Under-pressure Huawei has decided to sell its Honor budget smartphone unit in order to save the brand.
The Chinese telecommunications giant yesterday issued a statement saying Huawei's consumer business has been under tremendous pressure as of late.
According to the company, this is due to a persistent unavailability of technical elements needed for its mobile phone business.
Huawei Investment and Holding Company has thus decided to sell all of its Honor business assets to Shenzhen Zhixin New Information Technology, it says.
The embattled telecommunications firm has been facing pressure following restrictions imposed by the US, after the US Department of Commerce put Huawei on an export blacklist, citing “national security threats” due to its close ties to the Chinese government.
However, Huawei has vehemently denied these allegations
Huawei, which expects little change in the sanctions under the newly-elected Joseph Biden-led US government, will now focus only on high-end handsets and its corporate-oriented business.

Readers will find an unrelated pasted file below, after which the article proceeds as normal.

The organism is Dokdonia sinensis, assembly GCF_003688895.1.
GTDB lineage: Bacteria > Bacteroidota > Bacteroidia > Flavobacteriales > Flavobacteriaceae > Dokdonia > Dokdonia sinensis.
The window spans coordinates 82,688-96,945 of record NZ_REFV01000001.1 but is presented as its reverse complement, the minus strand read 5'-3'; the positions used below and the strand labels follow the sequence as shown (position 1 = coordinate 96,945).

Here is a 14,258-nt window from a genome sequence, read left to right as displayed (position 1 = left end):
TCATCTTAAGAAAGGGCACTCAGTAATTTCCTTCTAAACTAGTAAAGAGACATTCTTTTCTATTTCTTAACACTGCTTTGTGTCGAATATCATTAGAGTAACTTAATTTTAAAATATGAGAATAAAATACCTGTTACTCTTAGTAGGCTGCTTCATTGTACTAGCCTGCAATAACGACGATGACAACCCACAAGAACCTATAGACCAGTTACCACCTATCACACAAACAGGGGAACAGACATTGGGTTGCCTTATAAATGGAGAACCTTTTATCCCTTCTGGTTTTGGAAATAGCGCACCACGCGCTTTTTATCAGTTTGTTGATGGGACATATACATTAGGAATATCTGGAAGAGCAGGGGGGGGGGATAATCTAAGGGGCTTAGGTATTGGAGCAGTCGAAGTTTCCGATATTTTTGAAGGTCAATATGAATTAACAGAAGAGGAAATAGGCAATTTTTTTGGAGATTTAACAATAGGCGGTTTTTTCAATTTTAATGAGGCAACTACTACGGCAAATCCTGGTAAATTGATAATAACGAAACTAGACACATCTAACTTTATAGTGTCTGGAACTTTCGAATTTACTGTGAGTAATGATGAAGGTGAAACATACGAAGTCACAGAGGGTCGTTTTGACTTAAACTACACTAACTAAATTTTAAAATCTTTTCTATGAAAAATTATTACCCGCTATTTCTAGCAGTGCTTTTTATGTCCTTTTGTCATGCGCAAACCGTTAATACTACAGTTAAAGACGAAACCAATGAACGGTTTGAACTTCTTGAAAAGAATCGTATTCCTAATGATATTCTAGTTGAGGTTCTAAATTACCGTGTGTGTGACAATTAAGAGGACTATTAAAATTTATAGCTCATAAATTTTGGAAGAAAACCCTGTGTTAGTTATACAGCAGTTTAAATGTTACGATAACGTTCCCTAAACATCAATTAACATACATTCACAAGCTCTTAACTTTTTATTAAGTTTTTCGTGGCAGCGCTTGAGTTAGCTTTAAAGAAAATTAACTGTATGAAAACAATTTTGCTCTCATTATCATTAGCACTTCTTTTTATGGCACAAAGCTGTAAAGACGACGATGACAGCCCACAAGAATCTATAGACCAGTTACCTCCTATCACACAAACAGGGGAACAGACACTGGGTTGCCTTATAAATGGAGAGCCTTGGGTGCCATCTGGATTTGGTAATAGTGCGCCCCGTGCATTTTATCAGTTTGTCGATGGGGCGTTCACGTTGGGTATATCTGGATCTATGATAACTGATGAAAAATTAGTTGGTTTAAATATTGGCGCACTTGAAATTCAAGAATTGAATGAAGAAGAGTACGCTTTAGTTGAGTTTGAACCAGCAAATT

In its statement, Huawei says this sale will help Honor's channel sellers and suppliers make it through this difficult time.
“Once the sale is complete, Huawei will not hold any shares or be involved in any business management or decision-making activities in the new Honor company.
“This move has been made by Honor's industry chain to ensure its own survival. Over 30 agents and dealers of the Honor brand first proposed this acquisition,” Huawei says.
Since its creation in 2013, it notes, the Honor brand has focused on the youth market by offering phones in the low- to mid-end price range.
During these past seven years, it adds, Honor has developed into a smartphone brand that ships over 70 million units annually.
“Huawei highly appreciates the continued dedication, attention and support given by Honor's consumers, channel sellers, suppliers, partners and employees.
“We hope this new Honor company will embark on a new road of honour with its shareholders, partners and employees. We look forward to seeing Honor continue to create value for consumers and build a new intelligent world for young people.”
Honor launched in the South African market in 2018, and has since released a range of phones after partnering with online shopping platform Takealot for the sale of its devices.
At the time of its local launch, Honor said Africa will play an important role in changing Honor's revenue split, which was projected to consist of 50% of sales made within China and another 50% of the rest of the markets across the world by 2020.